Blackbuck reintroduced to the wild in Nepal
The blackbuck (Antilope cervicarpa), also locally known as "Krishnasar", is found in the wild in Nepal in only one place – Khairapur, Bardia. Nineteen blackbucks were first recorded there in 1975. To ensure the survival of this population in 2009 the Government of Nepal declared an area of 172 hectares as the Krishnasar Conservation Area. Today conservation efforts have helped the blackbuck population to increase to 293. Yet, this only surviving wild population is at great risk due to habitat fragmentation; disease from livestock - as their habitat area is interspersed with human settlements and farmland; and inbreeding as this isolated population grew from only a few individuals.
As one of the chief objectives of the Hariyo Ban Program is to reduce threats to biodiversity in Nepal, it helped to support the translocation of blackbuck to Suklaphanta Wildlife Reserve where there is a larger area and better habitat for the species. In the first phase of the translocation, a total of 22 animals (6 male and 16 female) were taken from the Nepalgunj mini zoo to Hirapur Phanta in Shuklaphanta Wildlife Reserve. They are now in a predator-proof fenced area of 7.5 hectares in Hirapur Phanta to enhance their survival before adapting to the wild habitat. The Hariyo Ban Program also supported DNPWC in a second phase translocation, where six blackbucks from the Central Zoo were moved to Hirapur. Blackbucks were recorded in Hirapur area in the 1960s and the area has suitable habitat with well managed short grass.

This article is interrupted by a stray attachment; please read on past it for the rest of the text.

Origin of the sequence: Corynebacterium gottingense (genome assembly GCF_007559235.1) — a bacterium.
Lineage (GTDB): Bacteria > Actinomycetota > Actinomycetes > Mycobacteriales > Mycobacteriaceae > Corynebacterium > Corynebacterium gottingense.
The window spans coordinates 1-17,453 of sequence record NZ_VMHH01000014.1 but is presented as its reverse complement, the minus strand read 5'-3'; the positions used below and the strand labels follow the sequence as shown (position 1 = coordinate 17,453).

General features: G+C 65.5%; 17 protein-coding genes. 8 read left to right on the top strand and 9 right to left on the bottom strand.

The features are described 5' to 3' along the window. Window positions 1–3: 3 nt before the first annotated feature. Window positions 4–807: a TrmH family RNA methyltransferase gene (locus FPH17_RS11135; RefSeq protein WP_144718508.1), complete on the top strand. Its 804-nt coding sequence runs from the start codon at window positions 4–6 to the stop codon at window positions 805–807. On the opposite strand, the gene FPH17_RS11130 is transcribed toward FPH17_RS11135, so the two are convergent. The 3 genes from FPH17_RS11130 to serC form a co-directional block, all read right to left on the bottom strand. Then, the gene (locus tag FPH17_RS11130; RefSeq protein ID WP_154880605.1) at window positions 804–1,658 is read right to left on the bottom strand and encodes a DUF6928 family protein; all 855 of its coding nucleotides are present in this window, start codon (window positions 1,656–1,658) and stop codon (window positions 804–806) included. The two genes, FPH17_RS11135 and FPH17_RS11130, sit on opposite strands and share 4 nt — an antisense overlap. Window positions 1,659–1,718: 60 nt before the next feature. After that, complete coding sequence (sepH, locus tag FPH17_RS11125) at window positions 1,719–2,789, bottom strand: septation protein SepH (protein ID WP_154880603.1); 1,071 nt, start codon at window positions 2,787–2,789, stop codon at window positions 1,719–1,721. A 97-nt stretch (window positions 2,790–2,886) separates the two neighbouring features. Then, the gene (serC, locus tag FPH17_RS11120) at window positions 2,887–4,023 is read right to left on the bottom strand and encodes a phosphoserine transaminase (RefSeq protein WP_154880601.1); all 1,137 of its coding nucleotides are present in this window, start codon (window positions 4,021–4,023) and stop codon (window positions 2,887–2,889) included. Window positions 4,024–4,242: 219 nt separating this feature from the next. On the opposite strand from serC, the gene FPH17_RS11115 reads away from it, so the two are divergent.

"The relocated blackbucks have adapted well to the environment and their health looks good. We need to expand the fenced area in the near future for better survival of these blackbucks," says Ganga Jang Thapa, NTNC.
There is a future plan to translocate more blackbucks from Khairapur, Bardia after the relocated Hirapur Phanta area is expanded, so as to increase the genetic diversity of the new population. Longer term plans also involve engaging the local communities in conservation and promoting the site as an eco-tourism.
By NTNC for the Hariyo Ban Program
Disclaimer: The Hariyo Ban Program is made possible by the generous support of the American people through the United States Agency for International Development (USAID). The contents of this article are the responsibility of WWF and NTNC and do not necessarily reflect the views of USAID or the United States Government.